Sharad Raghavan
INFINITUDE by Ruchi Banerjee Hachette, India, 2014, 218 pp., 295
November 2014, volume 38, No 11

Writing about the future can be fraught. It is deceptively simple to conjure up futuristic fantasies, simply linear progressions of events today. But there is a very real danger of over-reaching—of creating scenarios that just become unbelievable. Ruchi Banerjee seems to have reined in her imagination at just the right time in her novel Infinitude. Her world is ours, just 150-odd years in the future. All of the predictable events have played out—humans have gradually depleted all of the Earth’s natural resources and have even devised a real, actionable way to rectify the damage done by their indulgences.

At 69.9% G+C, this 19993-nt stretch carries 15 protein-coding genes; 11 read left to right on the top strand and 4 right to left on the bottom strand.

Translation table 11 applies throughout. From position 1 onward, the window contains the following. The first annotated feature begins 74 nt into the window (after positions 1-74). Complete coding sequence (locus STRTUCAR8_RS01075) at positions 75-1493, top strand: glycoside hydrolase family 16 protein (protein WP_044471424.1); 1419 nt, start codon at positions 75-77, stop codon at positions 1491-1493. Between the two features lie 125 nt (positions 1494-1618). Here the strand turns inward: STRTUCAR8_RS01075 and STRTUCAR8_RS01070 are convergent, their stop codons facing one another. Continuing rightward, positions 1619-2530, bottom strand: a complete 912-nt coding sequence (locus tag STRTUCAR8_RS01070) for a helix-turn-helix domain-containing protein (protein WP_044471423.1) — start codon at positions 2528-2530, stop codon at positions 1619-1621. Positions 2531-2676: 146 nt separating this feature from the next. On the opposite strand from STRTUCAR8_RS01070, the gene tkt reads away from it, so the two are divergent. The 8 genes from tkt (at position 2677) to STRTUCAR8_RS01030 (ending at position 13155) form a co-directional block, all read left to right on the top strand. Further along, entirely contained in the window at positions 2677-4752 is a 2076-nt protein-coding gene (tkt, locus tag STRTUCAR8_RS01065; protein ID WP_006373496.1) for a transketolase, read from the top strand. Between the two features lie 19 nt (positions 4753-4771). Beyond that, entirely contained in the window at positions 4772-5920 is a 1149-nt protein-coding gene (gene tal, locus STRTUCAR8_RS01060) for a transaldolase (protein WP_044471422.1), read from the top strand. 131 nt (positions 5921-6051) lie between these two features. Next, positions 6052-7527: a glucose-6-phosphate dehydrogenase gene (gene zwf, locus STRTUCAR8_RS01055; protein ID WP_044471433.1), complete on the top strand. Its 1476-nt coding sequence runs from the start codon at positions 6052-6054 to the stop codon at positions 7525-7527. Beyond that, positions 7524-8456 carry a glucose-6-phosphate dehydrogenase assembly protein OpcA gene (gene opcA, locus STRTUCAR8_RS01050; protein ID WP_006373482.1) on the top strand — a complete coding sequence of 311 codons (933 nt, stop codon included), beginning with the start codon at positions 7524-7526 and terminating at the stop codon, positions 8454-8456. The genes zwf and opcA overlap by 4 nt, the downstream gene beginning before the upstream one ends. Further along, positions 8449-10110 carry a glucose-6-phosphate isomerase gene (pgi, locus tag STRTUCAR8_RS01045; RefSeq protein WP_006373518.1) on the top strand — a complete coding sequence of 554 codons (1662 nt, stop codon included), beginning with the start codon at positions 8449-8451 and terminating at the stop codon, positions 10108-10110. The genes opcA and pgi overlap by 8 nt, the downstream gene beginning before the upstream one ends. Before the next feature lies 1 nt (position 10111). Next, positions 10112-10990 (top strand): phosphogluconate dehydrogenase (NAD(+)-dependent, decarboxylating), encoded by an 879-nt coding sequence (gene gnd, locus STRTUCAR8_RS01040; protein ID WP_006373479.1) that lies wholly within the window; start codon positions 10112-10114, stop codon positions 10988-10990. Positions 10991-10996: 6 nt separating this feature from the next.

The plan they have, as with many of humanity’s grand schemes, is imbued with a god-like arrogance. Using genetic engineering, humans create trees that produced much more oxygen than before, thus effectively reducing the impact of air pollution. What they haven’t planned on is the adrenaline-like boost this increased oxygen gives to the evolutionary processes on the planet. Animals quickly adapt to the new environment, with mere hunters becoming predators, their senses heightened to unprecedented levels.

Continue reading this review